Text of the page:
Great question. I could give you a whole list of reasons, but when a stranger at one of my book signings dismissed my fantasy genre and asked me why I didn’t write about my own life, I was speechless while I scrambled to think of a response.
I first encountered this puzzling abhorrence of fantasy while pursuing a creative writing minor at college. To my surprise, professors would often assign writing projects and tell us, “There are no rules…except no fantasy.”
Academic writers have a habit of looking down their nose at fantasy. I haven’t quite figured out why, as writing in sci-fi and fantasy genres requires an extensive amount of world-building and research, not to mention finding creative ways to implement metaphors about ourselves, our society, and our future.
This particular gentleman approached my table at the book signing and asked what my novel was about. “It’s a science-fantasy story about a half-ghost, half-human hybrid,” I began, before he cut me off with a grunt and abruptly set the book back down on the table.
“Oh. I read nonfiction. Is this all you write?”
“Yes. This is my first book, and it’s going to be a series.”
“Why? Why don’t you write about your own life instead?”
Caught off guard and unsure how to answer since he clearly wasn’t interested at all in my novel, I joked, “My life isn’t nearly interesting enough for a book.”
“Who knows? It might be,” he said, turning away.
I thought about the encounter for a long time, well after packing up and leaving the book signing. I was certain the man was wrong. Was I supposed to believe he would have bought and read my autobiography before I’d even made a career for myself? Would he honestly have been more interested in a story about a millennial earning a college degree in a major she didn’t pursue after graduation, then working various jobs in customer service?
Had I been quicker to recover from his surprise attack, I might have answered, “I did write about my own life. Pieces of it, anyway.”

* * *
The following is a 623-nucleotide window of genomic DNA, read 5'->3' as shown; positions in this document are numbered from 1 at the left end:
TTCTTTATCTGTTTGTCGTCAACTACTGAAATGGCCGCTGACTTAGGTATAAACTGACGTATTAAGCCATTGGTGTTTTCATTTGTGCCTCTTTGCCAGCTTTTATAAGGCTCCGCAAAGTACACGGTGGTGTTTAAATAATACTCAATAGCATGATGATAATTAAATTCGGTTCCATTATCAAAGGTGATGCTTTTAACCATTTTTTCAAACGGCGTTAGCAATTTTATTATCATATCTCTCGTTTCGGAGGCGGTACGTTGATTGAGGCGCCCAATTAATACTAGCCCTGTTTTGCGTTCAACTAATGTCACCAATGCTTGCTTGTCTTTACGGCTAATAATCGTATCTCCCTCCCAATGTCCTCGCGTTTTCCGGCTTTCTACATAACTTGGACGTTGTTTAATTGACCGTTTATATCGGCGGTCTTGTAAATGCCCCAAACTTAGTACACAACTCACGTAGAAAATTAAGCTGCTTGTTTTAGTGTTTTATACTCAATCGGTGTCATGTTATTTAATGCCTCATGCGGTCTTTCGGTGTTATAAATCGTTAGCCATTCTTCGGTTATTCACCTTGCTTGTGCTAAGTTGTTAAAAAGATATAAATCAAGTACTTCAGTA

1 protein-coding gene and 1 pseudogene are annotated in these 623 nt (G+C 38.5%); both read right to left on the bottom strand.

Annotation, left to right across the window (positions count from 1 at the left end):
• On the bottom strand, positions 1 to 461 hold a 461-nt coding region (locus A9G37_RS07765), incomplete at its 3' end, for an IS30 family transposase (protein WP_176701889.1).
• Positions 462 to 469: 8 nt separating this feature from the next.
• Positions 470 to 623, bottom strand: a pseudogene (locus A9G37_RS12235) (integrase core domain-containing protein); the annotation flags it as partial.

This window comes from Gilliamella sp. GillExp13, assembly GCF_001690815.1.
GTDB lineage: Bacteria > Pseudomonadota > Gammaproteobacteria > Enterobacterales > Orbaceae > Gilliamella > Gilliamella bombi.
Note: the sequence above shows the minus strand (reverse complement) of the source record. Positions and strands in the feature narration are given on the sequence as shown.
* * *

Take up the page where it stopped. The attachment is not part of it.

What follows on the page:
No, I’ve never had superpowers or been held prisoner in a government testing facility. But I’ve felt trapped with nowhere to go. I’ve felt cold, empty, powerless, despite efforts to convince myself I couldn’t be depressed because I had no reason to be. I’ve felt frustration that made my lungs burn with a building scream I couldn’t release appropriately, so I’ve run as hard as I could until I had no breath left to scream. I’ve felt the sting of a mentor’s betrayal and the depthless depression that followed. I’ve cursed at politicians making poor decisions that hurt my community. I’ve wondered where I belong in this life that’s happening all around me and won’t slow down, even for a breath.
In other words, I’ve been locked in a cage. I’ve worn a neutralizer on my arm that drained every bit of warmth and happiness from me. I’ve swallowed a sonic scream that would have had devastating consequences if I’d allowed it to escape. I’ve faced the ultimate betrayal and fallen, hard, in defeat. I’ve stood beside the citizens of Phantom Heights, watching the Agents promise protection even as they quarantined the town and left us to fend for ourselves. I’ve spent long hours wondering who I am, what I’m supposed to be. In which Realm do I belong? The practical one with a tedious but well-paying job—a perfectly normal, human existence? Or the unpredictable one where art knows no bounds, where I can let my power out and hope that creativity and perseverance may deliver success?
I’ve poured so much of myself into my writing that my fantasy stories are my life, maybe just a tad unconventional compared to a standard autobiography. I write the stories in my heart, and they usually manifest in the form of fantasy. I’ve fought monsters and defied enemies. If you take the time to peel back the fantastic metaphors, you’ll find pieces of my life hidden within.
May this post serve as a reminder to be careful what you say to writers! You may end up in a blog or a story!